Mar 10 2014

Mystery Foto #58 Solved: The White Steamer at Bulls Head Corner in Greenvale in 1905

This week's Mystery Foto featured the only steam-powered car to race in the Vanderbilt Cup Races.

Mystery Foto questions:

-Identify the race car, its manufacturer and its driver. Why is the the car unique?

The White Steamer manufactured by the White Sewing Machine Company driving by Walter White (right) and his mechanician John Hantack (left). The car was the non-gas powered car to race in the Vanderbilt Cup Races.


-Identify the location of the photo and the building in the background.

The corner of Northern Boulevard and Glen Cove Road in Greenvale.  The car is heading south down Glen Cove Road.

Aloyous Huwer's Bulls Head Hotel was seen in the background, the headquarters for the White team.


-What is the likely date of the photo?

September 16, 1905-October 13, 1905. The White Steamer was practicing for either the 1905 American Elimination Trial (September 23, 1905) or the 1905 Vanderbilt Cup Race (October 14, 1905)


-Bonus question: Name one of the persons standing in the background!

According to Fred Blumlein, great grandson of Aloyous Huwer,  the Huwer family were standing on the hotel's porch in this photo.


Congrats to  Steve Lucas, Tim Ivers, Art Kleiner, Greg O. Frank Femenias, and Ariejan Bos who identified the White Steamer and Bulls Head Hotel. Kudos to Greg O. and Frank Femenias for answering the bonus question as the Huwer family in the background. Special mention to Ted for identifying the White Steamer. Ted is on a Mystery Foto roll!


Howard Kroplick

Bulls Head was the headquarters for racing teams for both the 1905 and 1906 Vanderbilt Cup Races. In 2005, Fred Blumlein, great-grandson of Aloyous Huwer, wrote:

Greenvale’s Bulls Head Hotel, located smack-dab on the corner of that tough turn, played an important role in the 1905 race. Aloyous Huwer, proprietor of the hotel (and the writer’s great-grandfather), rented his “Auto & Wagon Shed,” to race driver and car owner, Walter White. White and his mechanics bunked in the Hotel and used Huwer’s Shed to ready his steam-driven racer for the event. White’s machine was the only steam racer ever to be driven in the Vanderbilt Cup Races. He received an “A” for trying, but had to abandon his car in the fifth lap because of engine and tire troubles. During the 1906 race, the Bulls Head Hotel and Shed became the base camp for the Pope-Toledo car group. They were the last race team to use the site during the races.

The Huwer family.

The White Steamer

The White Steamer on Glen Cove Road in front of Clarence Mackay's Harbor Hill Estate in Roslyn, now East Hills.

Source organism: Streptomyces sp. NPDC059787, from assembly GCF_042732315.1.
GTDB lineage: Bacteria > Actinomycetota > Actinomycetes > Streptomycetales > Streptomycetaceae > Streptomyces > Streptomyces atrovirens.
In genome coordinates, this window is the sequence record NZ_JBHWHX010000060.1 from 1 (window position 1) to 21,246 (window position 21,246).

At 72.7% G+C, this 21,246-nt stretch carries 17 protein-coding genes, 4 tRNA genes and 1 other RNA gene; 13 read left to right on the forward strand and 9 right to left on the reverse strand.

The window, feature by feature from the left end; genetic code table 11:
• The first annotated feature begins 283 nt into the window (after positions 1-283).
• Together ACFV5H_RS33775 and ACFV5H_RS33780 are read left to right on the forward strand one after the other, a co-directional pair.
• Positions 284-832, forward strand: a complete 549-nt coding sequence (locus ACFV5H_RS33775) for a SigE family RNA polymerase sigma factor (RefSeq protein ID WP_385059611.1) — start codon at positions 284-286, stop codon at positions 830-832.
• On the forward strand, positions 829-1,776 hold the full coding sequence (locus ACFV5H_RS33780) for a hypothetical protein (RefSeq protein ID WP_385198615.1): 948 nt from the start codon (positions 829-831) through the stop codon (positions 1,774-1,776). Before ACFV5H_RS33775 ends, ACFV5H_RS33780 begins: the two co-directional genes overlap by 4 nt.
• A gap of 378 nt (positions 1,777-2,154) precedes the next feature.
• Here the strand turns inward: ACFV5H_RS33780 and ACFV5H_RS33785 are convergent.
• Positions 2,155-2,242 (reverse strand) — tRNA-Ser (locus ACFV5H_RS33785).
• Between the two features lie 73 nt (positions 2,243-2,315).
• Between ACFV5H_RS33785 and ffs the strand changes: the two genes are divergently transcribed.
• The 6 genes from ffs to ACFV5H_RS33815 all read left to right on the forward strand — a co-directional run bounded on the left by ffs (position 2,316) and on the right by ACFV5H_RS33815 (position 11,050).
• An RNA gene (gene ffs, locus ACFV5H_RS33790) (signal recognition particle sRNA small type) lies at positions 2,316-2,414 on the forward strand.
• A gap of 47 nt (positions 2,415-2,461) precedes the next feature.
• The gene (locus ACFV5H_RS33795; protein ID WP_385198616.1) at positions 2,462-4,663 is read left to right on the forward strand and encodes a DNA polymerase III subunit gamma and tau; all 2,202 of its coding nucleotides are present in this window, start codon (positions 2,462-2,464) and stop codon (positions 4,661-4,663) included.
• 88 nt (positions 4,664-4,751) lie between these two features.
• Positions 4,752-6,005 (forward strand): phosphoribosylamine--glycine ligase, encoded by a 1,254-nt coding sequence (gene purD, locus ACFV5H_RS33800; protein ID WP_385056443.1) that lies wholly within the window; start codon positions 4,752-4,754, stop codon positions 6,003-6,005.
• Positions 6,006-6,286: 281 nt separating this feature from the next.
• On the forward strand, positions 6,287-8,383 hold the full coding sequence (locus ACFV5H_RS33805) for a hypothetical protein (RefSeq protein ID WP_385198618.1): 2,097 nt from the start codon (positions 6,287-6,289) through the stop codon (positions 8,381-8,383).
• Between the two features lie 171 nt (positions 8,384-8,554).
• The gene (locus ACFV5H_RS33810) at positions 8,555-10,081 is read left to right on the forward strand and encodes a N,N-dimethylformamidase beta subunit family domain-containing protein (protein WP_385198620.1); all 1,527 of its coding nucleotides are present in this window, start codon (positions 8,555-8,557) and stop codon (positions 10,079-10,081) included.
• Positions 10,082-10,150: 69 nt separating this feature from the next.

The White Steamer was stored in the Bulls Head Hotel's Auto & Wagon Shed.

The White team in front of the shed. Wlater White is third from the left.

1905 American Elimination Trial

Despite finishing seventh in the American Trial, the steamer was selected as one of the five American cars to  participate in the 1905 Vanderbilt Cup Race.

1905 Vanderbilt Cup Race

The Steamer finished 13th. Tire and engine problems during Lap 5 when race was called.

In front of Willie K's Deepdale Estate in Lake Success. Note the front left tire is off.

1906 Vanderbilt Cup Race

Then: 1906

The Pope Toledo team at Bulls Head Hotel

Then & Now: Northern Boulevard and Glen Cove Road in Greenvale

Then: 1890s:

Prior to being owned by Aloyous Huwer, the hotel was owned by Adam Heiss.

Then: 1905

Then: 1905 Vanderbilt Cup Race

Then: 1936

Now: 2013

Then: May 1986

Greenvale's Old Bull's Head
Published New York Times: May 11, 1986

To the Editor:

I would like to clear up the mystery concerning the fate of the Bull's Head Hotel in Greenvale, L.I. The fire mentioned in the your article on April 20 occurred in 1923. It consumed an icehouse and a barn on the hotel's property, but did not touch the hotel itself.

Also destroyed in the barn were several limousines belonging to a Roslyn millionaire, Clarence Mackay.

A few years later, my great grandfather, Aloyous Huwer, the last operator of the hotel, sold the property. The hotel was then moved from its original site on the corner of Northern Boulevard and Glen Cove Road to its present position on Northern Boulevard 200 feet east of its original site. Its large surrounding porch was removed and a brick storefront was added.

Over the last 50 years, this grand old building has housed a pharmacy, grocery stores and many other shops. Today, while it is still occupied by retail merchants, a major section of the building has fallen into disrepair. This is sad because this structure is a true landmark.

One can hope that this forgotten piece of history will be restored and again take its place as the historic symbol of Greenvale. FREDERICK J. BLUMLEIN

Port Washington, L.I.

Then: 1905


This "Then & Now" is one of the twelve featured in my new book North Hempstead.

Now: 2013


As mentioned by Tim Ivers and Greg O.,ironically, the above bull was standing  at the location of Ben's Deli.

New York Times, October 12, 1905

Art Kleiner forwarded this 1905 New York Times article where foreign drivers were complaining about the White Steamer.


Mar 07 2014 Steve Lucas 9:41 PM

The car is the White Steamer, the only non-gasoline powered car to run in any of the Vanderbilt Cup Races. Driving the racer is Walter White. He is heading south on Glen Cove Rd. (Guinea Woods Rd) with the intersection of Northern Blvd in the background. The building behind the car is the Bulls Head Hotel, the 1905 White headquarters. Judging by the lack of spectators, I’m guessing the photo was taken a day or two before the Elimination Trial of 9/23/1905 during a practice run. In the background is probably one of Walter’s brothers Rollin or Windsor or maybe their father, Thomas H. White. The proprietor of the hotel, Aloysius Huwer, might also be there.